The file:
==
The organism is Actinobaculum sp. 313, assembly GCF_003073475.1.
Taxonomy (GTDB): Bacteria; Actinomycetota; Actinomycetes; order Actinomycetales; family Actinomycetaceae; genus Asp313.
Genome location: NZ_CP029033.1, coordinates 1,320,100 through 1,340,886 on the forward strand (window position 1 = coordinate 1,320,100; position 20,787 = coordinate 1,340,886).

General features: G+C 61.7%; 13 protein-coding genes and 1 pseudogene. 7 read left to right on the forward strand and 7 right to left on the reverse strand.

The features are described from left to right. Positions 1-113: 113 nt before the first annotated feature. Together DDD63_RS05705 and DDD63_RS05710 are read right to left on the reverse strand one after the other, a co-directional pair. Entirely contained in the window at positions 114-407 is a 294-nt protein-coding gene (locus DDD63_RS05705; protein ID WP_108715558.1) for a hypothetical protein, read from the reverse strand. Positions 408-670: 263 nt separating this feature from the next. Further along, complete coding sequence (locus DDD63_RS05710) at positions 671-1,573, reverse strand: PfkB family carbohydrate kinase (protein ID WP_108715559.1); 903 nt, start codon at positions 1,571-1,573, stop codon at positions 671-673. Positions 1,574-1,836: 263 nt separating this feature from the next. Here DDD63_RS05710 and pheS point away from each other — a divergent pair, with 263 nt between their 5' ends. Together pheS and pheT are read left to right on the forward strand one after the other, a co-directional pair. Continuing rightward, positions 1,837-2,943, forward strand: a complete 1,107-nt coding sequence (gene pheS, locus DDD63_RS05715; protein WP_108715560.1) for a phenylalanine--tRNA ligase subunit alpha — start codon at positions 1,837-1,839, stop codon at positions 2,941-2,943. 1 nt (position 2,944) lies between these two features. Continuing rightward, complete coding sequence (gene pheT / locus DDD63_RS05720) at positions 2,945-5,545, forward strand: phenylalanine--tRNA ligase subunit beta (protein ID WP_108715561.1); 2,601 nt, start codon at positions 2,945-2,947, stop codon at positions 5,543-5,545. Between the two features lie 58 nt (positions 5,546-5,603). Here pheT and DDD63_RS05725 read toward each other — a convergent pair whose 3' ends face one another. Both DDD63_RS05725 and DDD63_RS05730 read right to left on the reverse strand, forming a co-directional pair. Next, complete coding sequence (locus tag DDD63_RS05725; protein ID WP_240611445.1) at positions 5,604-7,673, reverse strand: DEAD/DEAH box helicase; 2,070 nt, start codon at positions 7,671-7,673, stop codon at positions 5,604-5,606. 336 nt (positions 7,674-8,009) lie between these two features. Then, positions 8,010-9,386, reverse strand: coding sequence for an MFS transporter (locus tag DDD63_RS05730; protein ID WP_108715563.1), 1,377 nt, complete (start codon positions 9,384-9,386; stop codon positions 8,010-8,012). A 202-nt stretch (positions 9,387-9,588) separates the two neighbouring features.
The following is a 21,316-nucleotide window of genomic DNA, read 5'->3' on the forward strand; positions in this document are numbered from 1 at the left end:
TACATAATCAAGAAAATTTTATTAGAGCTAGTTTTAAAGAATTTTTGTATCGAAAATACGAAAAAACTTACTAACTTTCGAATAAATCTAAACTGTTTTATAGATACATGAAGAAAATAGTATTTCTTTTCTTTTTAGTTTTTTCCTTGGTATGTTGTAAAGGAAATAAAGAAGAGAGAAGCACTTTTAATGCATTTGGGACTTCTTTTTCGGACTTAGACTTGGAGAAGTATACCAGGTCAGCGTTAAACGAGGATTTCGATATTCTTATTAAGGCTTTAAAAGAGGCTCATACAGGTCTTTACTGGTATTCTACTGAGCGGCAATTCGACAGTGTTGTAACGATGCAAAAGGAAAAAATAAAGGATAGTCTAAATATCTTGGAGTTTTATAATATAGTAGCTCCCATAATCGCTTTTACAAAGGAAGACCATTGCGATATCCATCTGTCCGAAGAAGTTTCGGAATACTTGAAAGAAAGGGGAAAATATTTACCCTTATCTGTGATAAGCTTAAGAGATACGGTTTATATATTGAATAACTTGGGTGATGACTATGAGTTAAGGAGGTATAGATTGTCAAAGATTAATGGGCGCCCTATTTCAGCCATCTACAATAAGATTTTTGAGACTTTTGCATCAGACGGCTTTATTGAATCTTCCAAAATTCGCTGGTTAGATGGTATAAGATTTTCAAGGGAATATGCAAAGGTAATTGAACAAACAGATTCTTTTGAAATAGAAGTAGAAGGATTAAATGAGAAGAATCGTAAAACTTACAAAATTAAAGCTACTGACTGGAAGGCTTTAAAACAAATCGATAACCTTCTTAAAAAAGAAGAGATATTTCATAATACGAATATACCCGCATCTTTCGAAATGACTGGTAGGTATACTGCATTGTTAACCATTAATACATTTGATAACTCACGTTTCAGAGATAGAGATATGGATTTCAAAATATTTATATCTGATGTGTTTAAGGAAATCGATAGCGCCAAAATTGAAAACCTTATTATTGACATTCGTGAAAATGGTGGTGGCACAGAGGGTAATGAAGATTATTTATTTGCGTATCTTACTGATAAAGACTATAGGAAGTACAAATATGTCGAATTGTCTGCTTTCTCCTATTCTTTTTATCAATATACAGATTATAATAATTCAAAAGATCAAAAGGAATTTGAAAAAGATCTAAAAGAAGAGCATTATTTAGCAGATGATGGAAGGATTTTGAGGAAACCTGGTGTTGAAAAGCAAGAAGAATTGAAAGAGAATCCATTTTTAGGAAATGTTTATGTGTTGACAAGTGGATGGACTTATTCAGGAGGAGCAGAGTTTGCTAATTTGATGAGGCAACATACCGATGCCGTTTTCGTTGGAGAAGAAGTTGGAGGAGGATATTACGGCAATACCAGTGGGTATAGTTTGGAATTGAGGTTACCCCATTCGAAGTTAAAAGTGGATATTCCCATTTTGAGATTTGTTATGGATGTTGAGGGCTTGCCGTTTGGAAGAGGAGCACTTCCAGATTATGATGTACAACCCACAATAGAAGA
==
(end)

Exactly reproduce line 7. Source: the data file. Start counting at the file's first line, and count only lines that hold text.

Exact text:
TACATAATCAAGAAAATTTTATTAGAGCTAGTTTTAAAGAATTTTTGTATCGAAAATACGAAAAAACTTACTAACTTTCGAATAAATCTAAACTGTTTTATAGATACATGAAGAAAATAGTATTTCTTTTCTTTTTAGTTTTTTCCTTGGTATGTTGTAAAGGAAATAAAGAAGAGAGAAGCACTTTTAATGCATTTGGGACTTCTTTTTCGGACTTAGACTTGGAGAAGTATACCAGGTCAGCGTTAAACGAGGATTTCGATATTCTTATTAAGGCTTTAAAAGAGGCTCATACAGGTCTTTACTGGTATTCTACTGAGCGGCAATTCGACAGTGTTGTAACGATGCAAAAGGAAAAAATAAAGGATAGTCTAAATATCTTGGAGTTTTATAATATAGTAGCTCCCATAATCGCTTTTACAAAGGAAGACCATTGCGATATCCATCTGTCCGAAGAAGTTTCGGAATACTTGAAAGAAAGGGGAAAATATTTACCCTTATCTGTGATAAGCTTAAGAGATACGGTTTATATATTGAATAACTTGGGTGATGACTATGAGTTAAGGAGGTATAGATTGTCAAAGATTAATGGGCGCCCTATTTCAGCCATCTACAATAAGATTTTTGAGACTTTTGCATCAGACGGCTTTATTGAATCTTCCAAAATTCGCTGGTTAGATGGTATAAGATTTTCAAGGGAATATGCAAAGGTAATTGAACAAACAGATTCTTTTGAAATAGAAGTAGAAGGATTAAATGAGAAGAATCGTAAAACTTACAAAATTAAAGCTACTGACTGGAAGGCTTTAAAACAAATCGATAACCTTCTTAAAAAAGAAGAGATATTTCATAATACGAATATACCCGCATCTTTCGAAATGACTGGTAGGTATACTGCATTGTTAACCATTAATACATTTGATAACTCACGTTTCAGAGATAGAGATATGGATTTCAAAATATTTATATCTGATGTGTTTAAGGAAATCGATAGCGCCAAAATTGAAAACCTTATTATTGACATTCGTGAAAATGGTGGTGGCACAGAGGGTAATGAAGATTATTTATTTGCGTATCTTACTGATAAAGACTATAGGAAGTACAAATATGTCGAATTGTCTGCTTTCTCCTATTCTTTTTATCAATATACAGATTATAATAATTCAAAAGATCAAAAGGAATTTGAAAAAGATCTAAAAGAAGAGCATTATTTAGCAGATGATGGAAGGATTTTGAGGAAACCTGGTGTTGAAAAGCAAGAAGAATTGAAAGAGAATCCATTTTTAGGAAATGTTTATGTGTTGACAAGTGGATGGACTTATTCAGGAGGAGCAGAGTTTGCTAATTTGATGAGGCAACATACCGATGCCGTTTTCGTTGGAGAAGAAGTTGGAGGAGGATATTACGGCAATACCAGTGGGTATAGTTTGGAATTGAGGTTACCCCATTCGAAGTTAAAAGTGGATATTCCCATTTTGAGATTTGTTATGGATGTTGAGGGCTTGCCGTTTGGAAGAGGAGCACTTCCAGATTATGATGTACAACCCACAATAGAAGA